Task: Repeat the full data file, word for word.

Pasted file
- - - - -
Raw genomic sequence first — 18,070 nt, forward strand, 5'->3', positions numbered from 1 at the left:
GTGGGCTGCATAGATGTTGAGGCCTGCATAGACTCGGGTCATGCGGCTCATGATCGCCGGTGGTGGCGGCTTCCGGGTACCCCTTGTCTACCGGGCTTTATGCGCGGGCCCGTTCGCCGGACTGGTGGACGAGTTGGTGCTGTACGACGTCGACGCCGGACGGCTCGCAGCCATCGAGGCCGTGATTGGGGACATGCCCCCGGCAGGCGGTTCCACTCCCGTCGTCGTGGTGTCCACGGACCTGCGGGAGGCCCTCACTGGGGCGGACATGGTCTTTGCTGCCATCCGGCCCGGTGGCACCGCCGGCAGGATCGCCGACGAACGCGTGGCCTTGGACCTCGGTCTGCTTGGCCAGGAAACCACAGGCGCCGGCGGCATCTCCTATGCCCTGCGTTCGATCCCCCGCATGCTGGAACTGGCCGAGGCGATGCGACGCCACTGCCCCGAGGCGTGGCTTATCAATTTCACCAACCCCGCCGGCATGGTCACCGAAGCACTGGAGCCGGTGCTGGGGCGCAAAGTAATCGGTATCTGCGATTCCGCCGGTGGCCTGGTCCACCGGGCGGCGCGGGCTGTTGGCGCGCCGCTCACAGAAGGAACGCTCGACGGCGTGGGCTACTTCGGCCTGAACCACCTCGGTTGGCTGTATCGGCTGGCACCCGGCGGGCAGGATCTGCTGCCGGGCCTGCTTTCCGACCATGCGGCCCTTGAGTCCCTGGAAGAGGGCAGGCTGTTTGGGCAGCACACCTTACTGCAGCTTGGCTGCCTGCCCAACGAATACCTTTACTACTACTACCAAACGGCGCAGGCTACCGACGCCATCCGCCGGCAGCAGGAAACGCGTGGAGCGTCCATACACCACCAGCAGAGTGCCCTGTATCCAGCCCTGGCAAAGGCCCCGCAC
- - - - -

Raw genomic sequence first — 18,070 nt, forward strand, 5'->3', positions numbered from 1 at the left:
GTGGGCTGCATAGATGTTGAGGCCTGCATAGACTCGGGTCATGCGGCTCATGATCGCCGGTGGTGGCGGCTTCCGGGTACCCCTTGTCTACCGGGCTTTATGCGCGGGCCCGTTCGCCGGACTGGTGGACGAGTTGGTGCTGTACGACGTCGACGCCGGACGGCTCGCAGCCATCGAGGCCGTGATTGGGGACATGCCCCCGGCAGGCGGTTCCACTCCCGTCGTCGTGGTGTCCACGGACCTGCGGGAGGCCCTCACTGGGGCGGACATGGTCTTTGCTGCCATCCGGCCCGGTGGCACCGCCGGCAGGATCGCCGACGAACGCGTGGCCTTGGACCTCGGTCTGCTTGGCCAGGAAACCACAGGCGCCGGCGGCATCTCCTATGCCCTGCGTTCGATCCCCCGCATGCTGGAACTGGCCGAGGCGATGCGACGCCACTGCCCCGAGGCGTGGCTTATCAATTTCACCAACCCCGCCGGCATGGTCACCGAAGCACTGGAGCCGGTGCTGGGGCGCAAAGTAATCGGTATCTGCGATTCCGCCGGTGGCCTGGTCCACCGGGCGGCGCGGGCTGTTGGCGCGCCGCTCACAGAAGGAACGCTCGACGGCGTGGGCTACTTCGGCCTGAACCACCTCGGTTGGCTGTATCGGCTGGCACCCGGCGGGCAGGATCTGCTGCCGGGCCTGCTTTCCGACCATGCGGCCCTTGAGTCCCTGGAAGAGGGCAGGCTGTTTGGGCAGCACACCTTACTGCAGCTTGGCTGCCTGCCCAACGAATACCTTTACTACTACTACCAAACGGCGCAGGCTACCGACGCCATCCGCCGGCAGCAGGAAACGCGTGGAGCGTCCATACACCACCAGCAGAGTGCCCTGTATCCAGCCCTGGCAAAGGCCCCGCAC